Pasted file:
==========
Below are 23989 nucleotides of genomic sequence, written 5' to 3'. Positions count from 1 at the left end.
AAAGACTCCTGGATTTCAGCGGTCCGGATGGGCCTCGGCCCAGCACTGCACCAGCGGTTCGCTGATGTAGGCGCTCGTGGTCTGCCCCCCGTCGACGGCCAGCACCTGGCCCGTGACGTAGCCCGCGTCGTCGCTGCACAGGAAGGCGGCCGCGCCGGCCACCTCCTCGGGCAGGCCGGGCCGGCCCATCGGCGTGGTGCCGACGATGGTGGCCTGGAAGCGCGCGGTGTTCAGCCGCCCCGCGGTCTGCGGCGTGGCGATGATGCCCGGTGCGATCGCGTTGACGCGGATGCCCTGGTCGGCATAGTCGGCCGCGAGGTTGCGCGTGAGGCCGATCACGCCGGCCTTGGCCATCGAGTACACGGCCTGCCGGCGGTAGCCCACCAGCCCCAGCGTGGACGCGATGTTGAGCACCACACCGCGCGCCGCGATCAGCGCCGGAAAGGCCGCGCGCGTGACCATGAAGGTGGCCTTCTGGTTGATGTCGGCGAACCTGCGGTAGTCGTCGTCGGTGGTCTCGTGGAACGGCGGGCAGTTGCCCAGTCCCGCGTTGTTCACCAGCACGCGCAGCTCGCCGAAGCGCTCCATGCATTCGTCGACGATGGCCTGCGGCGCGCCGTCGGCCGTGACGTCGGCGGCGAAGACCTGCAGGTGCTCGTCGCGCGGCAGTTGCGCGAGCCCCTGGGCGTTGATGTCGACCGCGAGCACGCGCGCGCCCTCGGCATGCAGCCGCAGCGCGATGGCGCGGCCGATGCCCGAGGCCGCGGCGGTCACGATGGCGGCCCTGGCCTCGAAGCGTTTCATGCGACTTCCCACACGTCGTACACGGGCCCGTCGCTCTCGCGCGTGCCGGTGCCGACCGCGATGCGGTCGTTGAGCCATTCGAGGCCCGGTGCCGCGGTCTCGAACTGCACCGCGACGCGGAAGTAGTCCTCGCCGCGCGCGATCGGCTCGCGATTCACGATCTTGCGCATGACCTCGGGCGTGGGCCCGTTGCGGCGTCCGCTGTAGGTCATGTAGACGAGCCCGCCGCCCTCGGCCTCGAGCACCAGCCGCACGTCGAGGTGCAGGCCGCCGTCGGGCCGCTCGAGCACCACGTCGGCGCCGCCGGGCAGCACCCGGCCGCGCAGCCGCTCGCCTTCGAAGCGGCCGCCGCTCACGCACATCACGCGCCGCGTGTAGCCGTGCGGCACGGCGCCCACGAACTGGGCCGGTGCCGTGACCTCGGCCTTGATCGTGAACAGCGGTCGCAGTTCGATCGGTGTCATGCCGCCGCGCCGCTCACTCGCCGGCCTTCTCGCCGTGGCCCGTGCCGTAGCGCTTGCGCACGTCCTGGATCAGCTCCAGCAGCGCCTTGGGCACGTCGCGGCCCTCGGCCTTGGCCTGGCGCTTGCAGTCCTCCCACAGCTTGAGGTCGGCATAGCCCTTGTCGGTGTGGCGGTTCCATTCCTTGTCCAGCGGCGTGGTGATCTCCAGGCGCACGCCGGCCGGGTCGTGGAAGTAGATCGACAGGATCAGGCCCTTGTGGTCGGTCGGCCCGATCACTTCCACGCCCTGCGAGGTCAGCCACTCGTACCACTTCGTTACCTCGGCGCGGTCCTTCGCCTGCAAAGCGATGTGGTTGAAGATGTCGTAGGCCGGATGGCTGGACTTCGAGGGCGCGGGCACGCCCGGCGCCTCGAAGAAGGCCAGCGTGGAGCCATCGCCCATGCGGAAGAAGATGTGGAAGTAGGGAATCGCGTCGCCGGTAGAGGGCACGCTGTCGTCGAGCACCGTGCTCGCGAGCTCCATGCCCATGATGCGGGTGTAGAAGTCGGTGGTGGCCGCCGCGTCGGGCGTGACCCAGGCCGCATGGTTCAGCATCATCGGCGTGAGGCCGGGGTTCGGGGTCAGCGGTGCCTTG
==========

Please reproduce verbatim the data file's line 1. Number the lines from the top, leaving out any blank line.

Below are 23989 nucleotides of genomic sequence, written 5' to 3'. Positions count from 1 at the left end.